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Review

Spring 2005

Company Towns of the Pacific Northwest

In Company Towns of the Pacific Northwest, Linda Carlson provides much insight into the rewards and trials of life in the small, isolated communities of a bygone Northwest.

A company town was generally a glorified camp established in the late 1800s by a logging or mining company. The company provided housing for its workers, and often mandated the school curriculum, owned the general store, and decided whether or not alcohol and gambling were allowed. A few paid their employees in scrip, the company’s own currency. There was no local government, as the company boss dictated just about anything he wanted. Nevertheless, Carlson ’73 defines these … » More …

Fall 2005

Common Courage: Bill Wassmuth, Human Rights, and Small-Town Activism

“While those who act out violently—hate groups or lone wolves—may be few, the sentiments that lead them to believe their actions are acceptable stem from every-day bigotry and an unwillingness to confront it.” So writes Andrea Vogt to reflect the views of the late human rights activist Bill Wassmuth (1941–2002), as well as, one suspects, to warn the rest of us who are now left without his courageous leadership in the Northwest.

In Common Courage: Bill Wassmuth, Human Rights, and Small-Town Activism, Vogt chronicles Wassmuth’s life in the context of a discussion of the respective roles of education, religion, and community in eradicating the every-day … » More …

Summer 2008

Color + Modulation

Rob Tyler ’96
2006

Rob Tyler’s animated films combine hand-painted film cells, computer manipulation and atmospheric electronic music to produce a hypnotic come-hither based on changing, pulsing colors that riff off a primary abstract shape to the music of Unrecognizable Now, Moksha Kusa, Carpet Music, In Support of Living, and Solar Marquardt. Although there is no indication that these films are meant for anything more than a DVD-scale viewing, Tyler’s films may recall (for those … » More …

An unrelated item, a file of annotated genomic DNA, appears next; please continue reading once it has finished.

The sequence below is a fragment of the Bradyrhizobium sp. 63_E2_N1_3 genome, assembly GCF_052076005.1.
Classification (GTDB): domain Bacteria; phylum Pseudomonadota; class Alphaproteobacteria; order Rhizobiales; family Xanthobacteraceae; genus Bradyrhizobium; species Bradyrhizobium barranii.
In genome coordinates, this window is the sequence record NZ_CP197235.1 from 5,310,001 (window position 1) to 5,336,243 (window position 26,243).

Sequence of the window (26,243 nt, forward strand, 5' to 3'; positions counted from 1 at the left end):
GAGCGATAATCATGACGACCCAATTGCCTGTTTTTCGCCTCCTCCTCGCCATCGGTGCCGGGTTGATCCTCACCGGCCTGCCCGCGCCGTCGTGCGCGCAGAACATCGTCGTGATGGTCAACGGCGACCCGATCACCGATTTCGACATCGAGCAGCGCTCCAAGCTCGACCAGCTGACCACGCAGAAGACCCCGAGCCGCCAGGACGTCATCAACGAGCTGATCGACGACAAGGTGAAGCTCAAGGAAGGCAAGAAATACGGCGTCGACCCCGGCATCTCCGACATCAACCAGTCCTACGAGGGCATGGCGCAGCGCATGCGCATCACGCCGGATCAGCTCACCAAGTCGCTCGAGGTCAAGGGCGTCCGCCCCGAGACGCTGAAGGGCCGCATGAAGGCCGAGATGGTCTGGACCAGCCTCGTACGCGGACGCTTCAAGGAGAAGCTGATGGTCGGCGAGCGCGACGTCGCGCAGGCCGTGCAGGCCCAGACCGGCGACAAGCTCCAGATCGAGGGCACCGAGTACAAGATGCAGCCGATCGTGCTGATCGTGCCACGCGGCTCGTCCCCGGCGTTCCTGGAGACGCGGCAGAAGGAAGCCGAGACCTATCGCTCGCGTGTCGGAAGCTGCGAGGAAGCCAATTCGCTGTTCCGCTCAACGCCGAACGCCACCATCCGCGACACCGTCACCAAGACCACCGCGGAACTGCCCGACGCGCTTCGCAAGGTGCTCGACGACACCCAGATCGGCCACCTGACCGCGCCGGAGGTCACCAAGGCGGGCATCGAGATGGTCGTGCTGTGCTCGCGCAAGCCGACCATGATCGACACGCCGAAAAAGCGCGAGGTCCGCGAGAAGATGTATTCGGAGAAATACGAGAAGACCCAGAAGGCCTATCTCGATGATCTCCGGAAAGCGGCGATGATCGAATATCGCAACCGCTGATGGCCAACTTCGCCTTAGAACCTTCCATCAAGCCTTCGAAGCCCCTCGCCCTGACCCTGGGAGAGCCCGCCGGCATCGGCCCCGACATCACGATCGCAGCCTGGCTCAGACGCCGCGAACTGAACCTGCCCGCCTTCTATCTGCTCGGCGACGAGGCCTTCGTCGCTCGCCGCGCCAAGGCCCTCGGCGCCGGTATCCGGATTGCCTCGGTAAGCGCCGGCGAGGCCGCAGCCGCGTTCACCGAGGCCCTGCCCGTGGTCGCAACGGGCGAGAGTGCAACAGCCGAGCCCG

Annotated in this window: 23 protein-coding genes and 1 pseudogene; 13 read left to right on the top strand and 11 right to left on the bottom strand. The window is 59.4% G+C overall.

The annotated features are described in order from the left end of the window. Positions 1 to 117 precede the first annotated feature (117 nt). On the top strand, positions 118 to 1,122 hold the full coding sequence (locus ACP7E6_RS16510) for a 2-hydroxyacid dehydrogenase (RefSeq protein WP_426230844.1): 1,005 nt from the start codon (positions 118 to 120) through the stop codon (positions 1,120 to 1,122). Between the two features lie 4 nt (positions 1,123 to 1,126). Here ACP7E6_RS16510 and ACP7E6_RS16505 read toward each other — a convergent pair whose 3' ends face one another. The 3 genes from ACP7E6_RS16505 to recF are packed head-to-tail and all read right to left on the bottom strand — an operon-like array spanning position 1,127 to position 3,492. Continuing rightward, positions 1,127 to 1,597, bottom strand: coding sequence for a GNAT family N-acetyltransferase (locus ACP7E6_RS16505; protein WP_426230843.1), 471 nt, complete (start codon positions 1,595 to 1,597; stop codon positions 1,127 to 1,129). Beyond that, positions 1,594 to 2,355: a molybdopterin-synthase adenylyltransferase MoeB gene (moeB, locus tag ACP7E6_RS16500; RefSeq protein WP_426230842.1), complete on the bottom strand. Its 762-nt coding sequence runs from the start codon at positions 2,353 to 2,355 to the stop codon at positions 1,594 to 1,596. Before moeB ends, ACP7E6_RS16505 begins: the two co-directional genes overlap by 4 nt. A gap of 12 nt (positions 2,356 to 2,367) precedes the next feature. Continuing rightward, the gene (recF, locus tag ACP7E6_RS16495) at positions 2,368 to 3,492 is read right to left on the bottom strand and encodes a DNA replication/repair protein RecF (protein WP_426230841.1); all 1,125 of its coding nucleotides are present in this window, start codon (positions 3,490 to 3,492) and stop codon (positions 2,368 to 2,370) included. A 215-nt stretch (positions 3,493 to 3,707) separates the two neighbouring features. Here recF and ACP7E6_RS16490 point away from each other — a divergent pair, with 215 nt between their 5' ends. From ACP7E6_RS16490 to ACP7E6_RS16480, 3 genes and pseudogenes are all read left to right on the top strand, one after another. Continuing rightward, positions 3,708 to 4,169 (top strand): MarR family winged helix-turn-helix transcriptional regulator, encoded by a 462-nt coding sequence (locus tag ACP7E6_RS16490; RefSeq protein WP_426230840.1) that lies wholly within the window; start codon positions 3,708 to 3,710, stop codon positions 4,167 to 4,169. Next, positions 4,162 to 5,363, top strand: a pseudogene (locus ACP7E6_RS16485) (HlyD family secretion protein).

Summer 2002

The Cayton Legacy: An African American Family

Set in Seattle, San Francisco, Chicago, and New York, The Cayton Legacy chronicles the evolution of a remarkable African American family. From the Civil War to the present, generations of the Horace and Susie Cayton family helped illuminate the black and white experience and the troubled course of race relations in the United States.

The Caytons sought to define themselves in relation to their family traditions and to society as a whole. In the process, the distinguished family attained financial success and influence, both regionally and nationally. Family members published newspapers, wrote books, and were elected to public office. They worked for civil and human … » More …

Summer 2008

Bunion Derby: The 1928 Footrace Across America

Charles B. Kastner ’81
University of New Mexico Press, 2007

For generations, the 1920s have provided fodder for authors. The super-hyped sensationalism of those ballyhooed years seems a bottomless pool of entertaining topics. The decade of Lindbergh, Valentino, Capone, and Ruth, of flappers, Mah Jong, crossword puzzles, and marathon dances, also produced the Bunion Derby, a marathon footrace across America. It is to his credit that Seattle author Charles Kastner (’81 M.A. History) not only … » More …

Spring 2002

Breederman